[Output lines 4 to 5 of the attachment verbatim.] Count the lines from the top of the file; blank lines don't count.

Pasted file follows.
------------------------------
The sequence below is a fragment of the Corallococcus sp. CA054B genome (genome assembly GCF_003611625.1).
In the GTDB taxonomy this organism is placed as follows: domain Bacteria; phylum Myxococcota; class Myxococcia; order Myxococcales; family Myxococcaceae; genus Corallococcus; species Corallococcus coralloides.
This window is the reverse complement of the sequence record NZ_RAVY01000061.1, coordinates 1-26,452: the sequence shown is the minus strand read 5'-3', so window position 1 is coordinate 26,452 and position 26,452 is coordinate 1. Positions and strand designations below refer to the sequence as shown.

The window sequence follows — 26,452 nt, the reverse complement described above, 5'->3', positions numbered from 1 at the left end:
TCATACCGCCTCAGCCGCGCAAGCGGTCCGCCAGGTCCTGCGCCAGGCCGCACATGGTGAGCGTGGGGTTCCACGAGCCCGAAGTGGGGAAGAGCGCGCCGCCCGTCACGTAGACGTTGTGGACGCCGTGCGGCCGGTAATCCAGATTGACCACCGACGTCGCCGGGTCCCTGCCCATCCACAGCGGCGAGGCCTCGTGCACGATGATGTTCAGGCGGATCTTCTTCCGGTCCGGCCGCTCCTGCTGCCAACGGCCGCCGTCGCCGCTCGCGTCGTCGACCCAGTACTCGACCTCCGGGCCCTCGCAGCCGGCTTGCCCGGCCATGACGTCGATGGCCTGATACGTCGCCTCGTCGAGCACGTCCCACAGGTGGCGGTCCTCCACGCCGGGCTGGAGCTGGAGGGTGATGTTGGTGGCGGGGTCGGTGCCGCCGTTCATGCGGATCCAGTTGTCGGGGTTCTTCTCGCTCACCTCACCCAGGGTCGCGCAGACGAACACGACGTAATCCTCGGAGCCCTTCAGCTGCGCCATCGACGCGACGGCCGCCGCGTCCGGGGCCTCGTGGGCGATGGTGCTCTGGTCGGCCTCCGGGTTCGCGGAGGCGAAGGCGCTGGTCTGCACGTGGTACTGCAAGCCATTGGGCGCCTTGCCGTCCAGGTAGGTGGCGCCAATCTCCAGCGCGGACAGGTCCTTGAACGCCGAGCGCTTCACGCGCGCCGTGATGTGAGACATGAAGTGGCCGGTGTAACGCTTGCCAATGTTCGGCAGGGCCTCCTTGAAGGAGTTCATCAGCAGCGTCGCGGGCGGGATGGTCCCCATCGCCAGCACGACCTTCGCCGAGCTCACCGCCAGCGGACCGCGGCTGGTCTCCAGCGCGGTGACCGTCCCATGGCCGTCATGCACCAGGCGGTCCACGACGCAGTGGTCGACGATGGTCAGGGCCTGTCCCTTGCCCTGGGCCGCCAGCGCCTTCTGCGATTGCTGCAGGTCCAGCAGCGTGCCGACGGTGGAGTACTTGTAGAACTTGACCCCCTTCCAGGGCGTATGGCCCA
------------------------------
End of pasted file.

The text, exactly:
The window sequence follows — 26,452 nt, the reverse complement described above, 5'->3', positions numbered from 1 at the left end:
TCATACCGCCTCAGCCGCGCAAGCGGTCCGCCAGGTCCTGCGCCAGGCCGCACATGGTGAGCGTGGGGTTCCACGAGCCCGAAGTGGGGAAGAGCGCGCCGCCCGTCACGTAGACGTTGTGGACGCCGTGCGGCCGGTAATCCAGATTGACCACCGACGTCGCCGGGTCCCTGCCCATCCACAGCGGCGAGGCCTCGTGCACGATGATGTTCAGGCGGATCTTCTTCCGGTCCGGCCGCTCCTGCTGCCAACGGCCGCCGTCGCCGCTCGCGTCGTCGACCCAGTACTCGACCTCCGGGCCCTCGCAGCCGGCTTGCCCGGCCATGACGTCGATGGCCTGATACGTCGCCTCGTCGAGCACGTCCCACAGGTGGCGGTCCTCCACGCCGGGCTGGAGCTGGAGGGTGATGTTGGTGGCGGGGTCGGTGCCGCCGTTCATGCGGATCCAGTTGTCGGGGTTCTTCTCGCTCACCTCACCCAGGGTCGCGCAGACGAACACGACGTAATCCTCGGAGCCCTTCAGCTGCGCCATCGACGCGACGGCCGCCGCGTCCGGGGCCTCGTGGGCGATGGTGCTCTGGTCGGCCTCCGGGTTCGCGGAGGCGAAGGCGCTGGTCTGCACGTGGTACTGCAAGCCATTGGGCGCCTTGCCGTCCAGGTAGGTGGCGCCAATCTCCAGCGCGGACAGGTCCTTGAACGCCGAGCGCTTCACGCGCGCCGTGATGTGAGACATGAAGTGGCCGGTGTAACGCTTGCCAATGTTCGGCAGGGCCTCCTTGAAGGAGTTCATCAGCAGCGTCGCGGGCGGGATGGTCCCCATCGCCAGCACGACCTTCGCCGAGCTCACCGCCAGCGGACCGCGGCTGGTCTCCAGCGCGGTGACCGTCCCATGGCCGTCATGCACCAGGCGGTCCACGACGCAGTGGTCGACGATGGTCAGGGCCTGTCCCTTGCCCTGGGCCGCCAGCGCCTTCTGCGATTGCTGCAGGTCCAGCAGCGTGCCGACGGTGGAGTACTTGTAGAACTTGACCCCCTTCCAGGGCGTATGGCCCA